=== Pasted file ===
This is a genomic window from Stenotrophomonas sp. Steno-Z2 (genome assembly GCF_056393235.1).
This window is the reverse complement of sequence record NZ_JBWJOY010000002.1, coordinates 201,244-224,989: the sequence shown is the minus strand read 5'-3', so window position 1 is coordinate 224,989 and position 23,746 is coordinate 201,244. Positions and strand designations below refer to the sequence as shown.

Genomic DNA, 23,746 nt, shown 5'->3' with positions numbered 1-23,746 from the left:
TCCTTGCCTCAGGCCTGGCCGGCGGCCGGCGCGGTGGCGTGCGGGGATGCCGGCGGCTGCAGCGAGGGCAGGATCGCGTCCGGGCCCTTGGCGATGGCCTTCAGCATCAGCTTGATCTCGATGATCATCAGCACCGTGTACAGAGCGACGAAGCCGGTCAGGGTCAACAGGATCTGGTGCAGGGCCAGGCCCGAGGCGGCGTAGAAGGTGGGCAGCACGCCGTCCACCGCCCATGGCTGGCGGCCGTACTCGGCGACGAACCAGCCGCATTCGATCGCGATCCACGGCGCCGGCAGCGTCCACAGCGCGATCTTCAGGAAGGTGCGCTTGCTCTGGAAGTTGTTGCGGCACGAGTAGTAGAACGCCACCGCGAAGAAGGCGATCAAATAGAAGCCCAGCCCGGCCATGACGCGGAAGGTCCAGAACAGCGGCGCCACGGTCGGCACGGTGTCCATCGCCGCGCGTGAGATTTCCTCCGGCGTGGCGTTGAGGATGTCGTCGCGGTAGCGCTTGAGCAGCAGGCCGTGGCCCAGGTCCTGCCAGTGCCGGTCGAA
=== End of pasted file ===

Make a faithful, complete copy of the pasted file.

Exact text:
This is a genomic window from Stenotrophomonas sp. Steno-Z2 (genome assembly GCF_056393235.1).
This window is the reverse complement of sequence record NZ_JBWJOY010000002.1, coordinates 201,244-224,989: the sequence shown is the minus strand read 5'-3', so window position 1 is coordinate 224,989 and position 23,746 is coordinate 201,244. Positions and strand designations below refer to the sequence as shown.

Genomic DNA, 23,746 nt, shown 5'->3' with positions numbered 1-23,746 from the left:
TCCTTGCCTCAGGCCTGGCCGGCGGCCGGCGCGGTGGCGTGCGGGGATGCCGGCGGCTGCAGCGAGGGCAGGATCGCGTCCGGGCCCTTGGCGATGGCCTTCAGCATCAGCTTGATCTCGATGATCATCAGCACCGTGTACAGAGCGACGAAGCCGGTCAGGGTCAACAGGATCTGGTGCAGGGCCAGGCCCGAGGCGGCGTAGAAGGTGGGCAGCACGCCGTCCACCGCCCATGGCTGGCGGCCGTACTCGGCGACGAACCAGCCGCATTCGATCGCGATCCACGGCGCCGGCAGCGTCCACAGCGCGATCTTCAGGAAGGTGCGCTTGCTCTGGAAGTTGTTGCGGCACGAGTAGTAGAACGCCACCGCGAAGAAGGCGATCAAATAGAAGCCCAGCCCGGCCATGACGCGGAAGGTCCAGAACAGCGGCGCCACGGTCGGCACGGTGTCCATCGCCGCGCGTGAGATTTCCTCCGGCGTGGCGTTGAGGATGTCGTCGCGGTAGCGCTTGAGCAGCAGGCCGTGGCCCAGGTCCTGCCAGTGCCGGTCGAA